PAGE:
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Frequently Asked Questions

Whenever someone asks a particularly salient question about testdouble.js, we'll log it here for the benefit of anyone reading up on how to make the most use of the library.

Why shouldn't I call both td.when and td.verify for a single interaction with a test double?

It's a common mistake to call td.verify for an invocation that's already been stubbed with td.when. Some users might feel like this is appropriate, motivated by a desire to be sure that the test double was invoked as expected, but if the stubbing was necessary to exercise the desired behavior in the subject, then adding an additional verification is redundant.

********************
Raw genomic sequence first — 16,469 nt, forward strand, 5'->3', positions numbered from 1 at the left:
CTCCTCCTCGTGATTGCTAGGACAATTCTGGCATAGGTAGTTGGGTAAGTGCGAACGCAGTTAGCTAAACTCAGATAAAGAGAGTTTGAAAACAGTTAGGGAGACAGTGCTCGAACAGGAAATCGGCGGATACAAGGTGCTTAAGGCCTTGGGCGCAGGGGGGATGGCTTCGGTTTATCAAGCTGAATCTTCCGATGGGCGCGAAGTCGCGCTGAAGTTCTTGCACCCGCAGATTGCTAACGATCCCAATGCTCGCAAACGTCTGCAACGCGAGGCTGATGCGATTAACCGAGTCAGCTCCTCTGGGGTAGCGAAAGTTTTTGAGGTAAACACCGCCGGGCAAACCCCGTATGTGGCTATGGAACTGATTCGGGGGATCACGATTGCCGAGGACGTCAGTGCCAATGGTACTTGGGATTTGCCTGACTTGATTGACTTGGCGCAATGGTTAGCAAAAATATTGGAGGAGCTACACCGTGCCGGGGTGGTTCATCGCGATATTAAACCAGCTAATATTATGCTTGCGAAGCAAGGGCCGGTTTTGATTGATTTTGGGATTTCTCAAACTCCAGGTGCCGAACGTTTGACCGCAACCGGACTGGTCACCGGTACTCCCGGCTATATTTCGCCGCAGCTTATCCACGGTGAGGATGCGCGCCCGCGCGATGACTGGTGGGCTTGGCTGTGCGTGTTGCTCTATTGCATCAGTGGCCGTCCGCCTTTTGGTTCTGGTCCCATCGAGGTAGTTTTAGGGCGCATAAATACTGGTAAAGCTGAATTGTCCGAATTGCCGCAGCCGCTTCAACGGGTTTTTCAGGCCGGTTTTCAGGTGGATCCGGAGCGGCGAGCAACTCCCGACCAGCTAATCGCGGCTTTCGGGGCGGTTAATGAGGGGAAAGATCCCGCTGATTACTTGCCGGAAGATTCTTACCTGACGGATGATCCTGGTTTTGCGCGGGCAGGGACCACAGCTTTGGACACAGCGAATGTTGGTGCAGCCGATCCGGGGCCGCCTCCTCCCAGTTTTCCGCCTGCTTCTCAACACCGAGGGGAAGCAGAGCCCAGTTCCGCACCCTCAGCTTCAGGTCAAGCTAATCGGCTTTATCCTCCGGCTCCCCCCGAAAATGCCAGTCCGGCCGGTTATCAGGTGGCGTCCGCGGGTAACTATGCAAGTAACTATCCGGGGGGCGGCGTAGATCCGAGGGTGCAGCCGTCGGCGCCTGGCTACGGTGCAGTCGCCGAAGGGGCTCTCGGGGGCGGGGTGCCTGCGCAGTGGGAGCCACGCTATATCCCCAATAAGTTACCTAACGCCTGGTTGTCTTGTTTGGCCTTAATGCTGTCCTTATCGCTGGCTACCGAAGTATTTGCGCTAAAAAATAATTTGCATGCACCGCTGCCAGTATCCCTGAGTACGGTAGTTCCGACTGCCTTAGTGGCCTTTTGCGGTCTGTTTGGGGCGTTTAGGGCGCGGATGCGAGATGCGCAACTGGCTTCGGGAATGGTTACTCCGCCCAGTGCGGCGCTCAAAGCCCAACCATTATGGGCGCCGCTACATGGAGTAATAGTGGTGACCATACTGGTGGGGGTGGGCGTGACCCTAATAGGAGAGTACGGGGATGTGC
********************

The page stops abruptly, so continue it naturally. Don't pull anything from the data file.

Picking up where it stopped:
For example, given this function:

function getName(load, id) {
  return load(id).name

And this test:

var load = td.function()
td.when(load(42)).thenReturn({name: "Jane"})

var result = getName(load, 42)

assert(result, "Jane")

The assertion that result is "Jane" is sufficient to specify the behavior of the function. The additional td.verify call is redundant, because if load had not been invoked with 42, then there's no way that getName could have returned "Jane", since the stubbing wouldn't have been satisfied. Worse, it further couples the test to the subject's implementation—if, hypothetically, the getName function were able to determine the correct return value without calling load, the test would start failing even though there would be nothing wrong with the implementation.

As a result, testdouble.js will print a console warning when it detects that a stubbed invocation is also being verified.

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